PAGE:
“How many numb…”
“Are you serious?” I smirked as if he were playing a joke on me.
“Douglas Adams had it right.” He said as he closed the watch pack up and placed it back in his left breast pocket. “Now where were we?”
“I was remembering my wife and son.”
“Oh yeah. What about them?”
“Well, if I figure it correctly, I’m a ghost right now, right?”
“Technically, but..” He turned up his clipboard to show me the lavender sheet of paper with his orders on it, “…I’ve got orders. Says here that..” He trailed off again, running through the items in another section of the paperwork, “…you’ve been pretty much of a good egg. Helped others when they needed it. Diligent worker, Loving Husband and father. You’re getting your wings, Mike.”
“Wait.. I’m going to be an angel?”
“What?! HA!” He snorted out a laugh. I didn’t even know a skeleton could snort “… no no no. That’s just a phrase we use to say that you’re going upstairs, and not… well, y’know.”
“Well that’s a relief, but…”
“Well, do I have to go now?”
“Mike, where else are you going to go?”
“Well, I’d like to say goodbye, if I can.”
“Sorry. That’s against the rules.”
“Eternity has rules?”
“Well, they’re more of guidelines than rules. You don’t want to get yourself tangled back up into the world of the living. It’ll only lead to anguish, Mike.”
“What do you mean?” He motioned for me to follow him. We began to walk down the road where the accident originally occurred. As I looked around, I noticed that the accident had been completely cleared away, and we were walking through streaks of red and white as we crossed the freeway. He put his hands behind his back and looked out towards the horizon.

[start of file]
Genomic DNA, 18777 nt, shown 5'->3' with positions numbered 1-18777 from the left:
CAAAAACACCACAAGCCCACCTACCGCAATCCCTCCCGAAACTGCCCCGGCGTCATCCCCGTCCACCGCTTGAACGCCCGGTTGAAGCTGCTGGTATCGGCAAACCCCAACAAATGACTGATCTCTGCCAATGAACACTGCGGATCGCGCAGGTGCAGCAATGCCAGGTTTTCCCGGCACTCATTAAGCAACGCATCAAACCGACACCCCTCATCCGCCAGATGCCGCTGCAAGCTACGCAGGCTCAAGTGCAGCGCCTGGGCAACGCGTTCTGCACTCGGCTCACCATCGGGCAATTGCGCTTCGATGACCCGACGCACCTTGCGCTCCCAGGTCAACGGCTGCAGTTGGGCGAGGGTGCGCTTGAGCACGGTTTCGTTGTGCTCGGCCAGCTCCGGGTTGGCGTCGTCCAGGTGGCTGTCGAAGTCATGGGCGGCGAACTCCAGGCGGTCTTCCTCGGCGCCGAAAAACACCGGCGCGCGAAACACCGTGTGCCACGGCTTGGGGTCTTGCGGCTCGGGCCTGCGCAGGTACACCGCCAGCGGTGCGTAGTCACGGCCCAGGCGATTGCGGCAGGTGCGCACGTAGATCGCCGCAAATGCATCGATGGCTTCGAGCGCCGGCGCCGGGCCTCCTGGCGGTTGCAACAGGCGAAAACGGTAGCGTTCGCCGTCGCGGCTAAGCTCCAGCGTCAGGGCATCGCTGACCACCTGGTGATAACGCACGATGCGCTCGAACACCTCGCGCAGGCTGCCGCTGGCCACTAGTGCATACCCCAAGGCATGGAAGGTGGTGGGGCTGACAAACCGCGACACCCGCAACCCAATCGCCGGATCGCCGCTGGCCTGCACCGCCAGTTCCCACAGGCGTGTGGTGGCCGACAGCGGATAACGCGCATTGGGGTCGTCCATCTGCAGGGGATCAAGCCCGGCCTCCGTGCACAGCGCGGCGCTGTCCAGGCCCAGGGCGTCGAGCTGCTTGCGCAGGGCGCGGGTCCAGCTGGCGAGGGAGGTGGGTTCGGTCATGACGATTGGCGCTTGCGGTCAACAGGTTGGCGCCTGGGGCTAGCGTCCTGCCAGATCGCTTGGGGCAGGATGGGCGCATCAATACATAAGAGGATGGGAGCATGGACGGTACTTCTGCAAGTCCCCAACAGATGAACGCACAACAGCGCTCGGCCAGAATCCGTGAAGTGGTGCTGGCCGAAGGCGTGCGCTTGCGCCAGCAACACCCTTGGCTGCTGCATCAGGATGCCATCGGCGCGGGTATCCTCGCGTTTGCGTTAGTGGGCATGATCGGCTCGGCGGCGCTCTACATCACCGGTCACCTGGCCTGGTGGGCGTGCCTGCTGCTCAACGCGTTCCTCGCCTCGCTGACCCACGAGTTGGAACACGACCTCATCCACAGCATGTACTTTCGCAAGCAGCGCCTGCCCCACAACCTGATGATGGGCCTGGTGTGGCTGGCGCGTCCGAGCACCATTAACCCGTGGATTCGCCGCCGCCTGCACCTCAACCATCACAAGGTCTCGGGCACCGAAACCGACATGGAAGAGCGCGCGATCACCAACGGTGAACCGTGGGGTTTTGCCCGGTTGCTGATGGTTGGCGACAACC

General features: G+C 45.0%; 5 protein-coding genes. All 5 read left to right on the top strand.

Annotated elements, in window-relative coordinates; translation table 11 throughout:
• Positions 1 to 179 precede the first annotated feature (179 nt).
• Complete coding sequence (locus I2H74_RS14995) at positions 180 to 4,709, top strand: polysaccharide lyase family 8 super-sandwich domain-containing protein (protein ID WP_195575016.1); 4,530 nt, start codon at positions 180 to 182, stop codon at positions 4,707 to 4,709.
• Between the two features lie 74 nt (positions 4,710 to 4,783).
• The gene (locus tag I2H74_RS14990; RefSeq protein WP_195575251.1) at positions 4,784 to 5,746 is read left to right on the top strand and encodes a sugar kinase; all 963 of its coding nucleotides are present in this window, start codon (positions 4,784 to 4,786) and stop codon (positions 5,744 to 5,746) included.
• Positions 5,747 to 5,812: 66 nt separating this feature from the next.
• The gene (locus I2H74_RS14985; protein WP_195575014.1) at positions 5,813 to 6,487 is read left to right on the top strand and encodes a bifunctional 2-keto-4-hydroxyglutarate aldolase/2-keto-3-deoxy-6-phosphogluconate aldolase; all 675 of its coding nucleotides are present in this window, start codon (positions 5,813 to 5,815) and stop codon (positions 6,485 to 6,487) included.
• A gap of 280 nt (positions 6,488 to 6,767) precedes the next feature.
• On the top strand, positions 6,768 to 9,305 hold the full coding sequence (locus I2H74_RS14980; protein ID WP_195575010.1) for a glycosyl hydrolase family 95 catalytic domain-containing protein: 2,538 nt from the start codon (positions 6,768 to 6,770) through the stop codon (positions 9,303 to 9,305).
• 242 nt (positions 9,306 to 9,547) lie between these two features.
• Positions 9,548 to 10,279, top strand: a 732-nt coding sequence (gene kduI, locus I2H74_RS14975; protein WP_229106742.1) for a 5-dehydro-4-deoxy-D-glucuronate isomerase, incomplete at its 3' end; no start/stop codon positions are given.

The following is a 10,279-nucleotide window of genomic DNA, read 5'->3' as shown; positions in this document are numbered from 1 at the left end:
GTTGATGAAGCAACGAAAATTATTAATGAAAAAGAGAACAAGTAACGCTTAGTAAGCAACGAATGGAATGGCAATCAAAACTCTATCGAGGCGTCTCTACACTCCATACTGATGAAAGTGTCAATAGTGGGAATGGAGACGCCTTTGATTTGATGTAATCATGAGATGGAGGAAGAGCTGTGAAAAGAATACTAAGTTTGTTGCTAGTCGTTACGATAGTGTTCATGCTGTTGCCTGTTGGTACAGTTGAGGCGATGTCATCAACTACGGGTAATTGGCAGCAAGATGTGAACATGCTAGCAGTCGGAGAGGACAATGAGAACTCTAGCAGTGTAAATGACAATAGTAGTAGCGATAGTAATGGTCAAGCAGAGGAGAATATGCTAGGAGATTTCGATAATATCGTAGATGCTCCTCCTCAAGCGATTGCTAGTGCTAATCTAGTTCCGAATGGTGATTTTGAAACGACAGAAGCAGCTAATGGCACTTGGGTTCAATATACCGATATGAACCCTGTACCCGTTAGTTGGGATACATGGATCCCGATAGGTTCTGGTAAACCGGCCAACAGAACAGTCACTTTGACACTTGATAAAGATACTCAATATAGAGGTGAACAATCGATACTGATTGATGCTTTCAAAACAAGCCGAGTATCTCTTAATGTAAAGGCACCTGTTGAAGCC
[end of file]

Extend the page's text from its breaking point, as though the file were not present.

“Mike,” he sighed “…when I died back in, oh… when was it… ugh.. I can’t even remember, I was confused and disoriented just like you were. The reaper that gave me his spiel was a lot less… personable. Y’know.. the whole black robe and all that jazz, like you thought. I was in my mid-twenties and I was killed in battle, riddled with arrows actually. And my first thoughts were of my bride back in our village. Since the reaper wasn’t as friendly, he just said NO.. IT IS FORBIDDEN. To which I said “Fuck that.” and I took off. I ran for eons to get back to my village. But, when I finally got there, I didn’t take into account the time change. Time moves differently here, and instead of a couple days for me to return, it was a couple decades. My wife had already remarried and had a new family of her own. I was devastated.”
I stood there enamored by his tale.
“Trust me, by the time you get back to your family, they’ll have moved on, and many years will have passed. If you truly love them, just wait a little longer, they’ll come around.”
“What ever happened to your bride? She had to have died. Did you two ever meet back up?”
“We’re not here to talk about me, Mike. This is your time.” With that, he took a small device out of his right hand coat pocket. It resembled a Game Boy with it’s green screen and a couple red buttons on the console. He slid his clipboard under his arm and typed in a few commands that were answered with a series of heavenly chimes and tones.
From above, above, a single ray of light bore down upon the two of us. He looked at me and smiled a skeletal grin.
“Going up?” The light got brighter and brighter until I was forced to close my eyes. I was curious to see what was waiting for me on the other side. I was excited to see all those who passed before me, but… but I just couldn’t get over the fact that I wouldn’t see my own funeral. I couldn’t get out of my mind that I would miss all of Jake’s milestone moments. He just started kindergarten, so I would miss teaching him how to ride a bike, helping him with his homework, teaching him how to drive, sending him off on his first date, watching him graduate high school and college, being there for his wedding, never meeting my grandkids.